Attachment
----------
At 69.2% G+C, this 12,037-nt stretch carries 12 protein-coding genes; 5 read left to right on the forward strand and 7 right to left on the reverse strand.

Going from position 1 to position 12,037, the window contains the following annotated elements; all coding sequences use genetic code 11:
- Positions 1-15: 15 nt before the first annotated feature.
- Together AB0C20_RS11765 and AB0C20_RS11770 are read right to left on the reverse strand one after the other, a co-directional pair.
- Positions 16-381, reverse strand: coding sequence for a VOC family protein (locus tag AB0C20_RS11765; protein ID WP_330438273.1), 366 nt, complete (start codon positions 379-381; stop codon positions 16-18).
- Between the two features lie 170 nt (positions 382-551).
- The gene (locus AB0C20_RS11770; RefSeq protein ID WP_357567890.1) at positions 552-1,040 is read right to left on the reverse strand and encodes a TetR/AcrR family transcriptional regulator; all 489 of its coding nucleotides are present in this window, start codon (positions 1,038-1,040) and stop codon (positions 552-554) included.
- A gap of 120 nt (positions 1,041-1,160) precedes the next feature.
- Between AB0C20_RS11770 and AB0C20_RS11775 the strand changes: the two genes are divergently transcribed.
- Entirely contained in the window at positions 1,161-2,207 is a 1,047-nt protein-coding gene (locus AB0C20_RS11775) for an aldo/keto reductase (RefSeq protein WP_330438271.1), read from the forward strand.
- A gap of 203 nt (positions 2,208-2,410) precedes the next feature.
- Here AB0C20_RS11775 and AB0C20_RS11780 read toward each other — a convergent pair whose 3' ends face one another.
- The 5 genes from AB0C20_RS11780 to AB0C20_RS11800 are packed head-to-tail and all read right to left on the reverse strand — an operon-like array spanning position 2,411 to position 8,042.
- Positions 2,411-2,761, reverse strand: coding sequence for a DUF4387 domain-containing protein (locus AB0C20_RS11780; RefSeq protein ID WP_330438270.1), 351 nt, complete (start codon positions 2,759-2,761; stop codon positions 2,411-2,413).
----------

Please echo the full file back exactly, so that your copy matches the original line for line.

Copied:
At 69.2% G+C, this 12,037-nt stretch carries 12 protein-coding genes; 5 read left to right on the forward strand and 7 right to left on the reverse strand.

Going from position 1 to position 12,037, the window contains the following annotated elements; all coding sequences use genetic code 11:
- Positions 1-15: 15 nt before the first annotated feature.
- Together AB0C20_RS11765 and AB0C20_RS11770 are read right to left on the reverse strand one after the other, a co-directional pair.
- Positions 16-381, reverse strand: coding sequence for a VOC family protein (locus tag AB0C20_RS11765; protein ID WP_330438273.1), 366 nt, complete (start codon positions 379-381; stop codon positions 16-18).
- Between the two features lie 170 nt (positions 382-551).
- The gene (locus AB0C20_RS11770; RefSeq protein ID WP_357567890.1) at positions 552-1,040 is read right to left on the reverse strand and encodes a TetR/AcrR family transcriptional regulator; all 489 of its coding nucleotides are present in this window, start codon (positions 1,038-1,040) and stop codon (positions 552-554) included.
- A gap of 120 nt (positions 1,041-1,160) precedes the next feature.
- Between AB0C20_RS11770 and AB0C20_RS11775 the strand changes: the two genes are divergently transcribed.
- Entirely contained in the window at positions 1,161-2,207 is a 1,047-nt protein-coding gene (locus AB0C20_RS11775) for an aldo/keto reductase (RefSeq protein WP_330438271.1), read from the forward strand.
- A gap of 203 nt (positions 2,208-2,410) precedes the next feature.
- Here AB0C20_RS11775 and AB0C20_RS11780 read toward each other — a convergent pair whose 3' ends face one another.
- The 5 genes from AB0C20_RS11780 to AB0C20_RS11800 are packed head-to-tail and all read right to left on the reverse strand — an operon-like array spanning position 2,411 to position 8,042.
- Positions 2,411-2,761, reverse strand: coding sequence for a DUF4387 domain-containing protein (locus AB0C20_RS11780; RefSeq protein ID WP_330438270.1), 351 nt, complete (start codon positions 2,759-2,761; stop codon positions 2,411-2,413).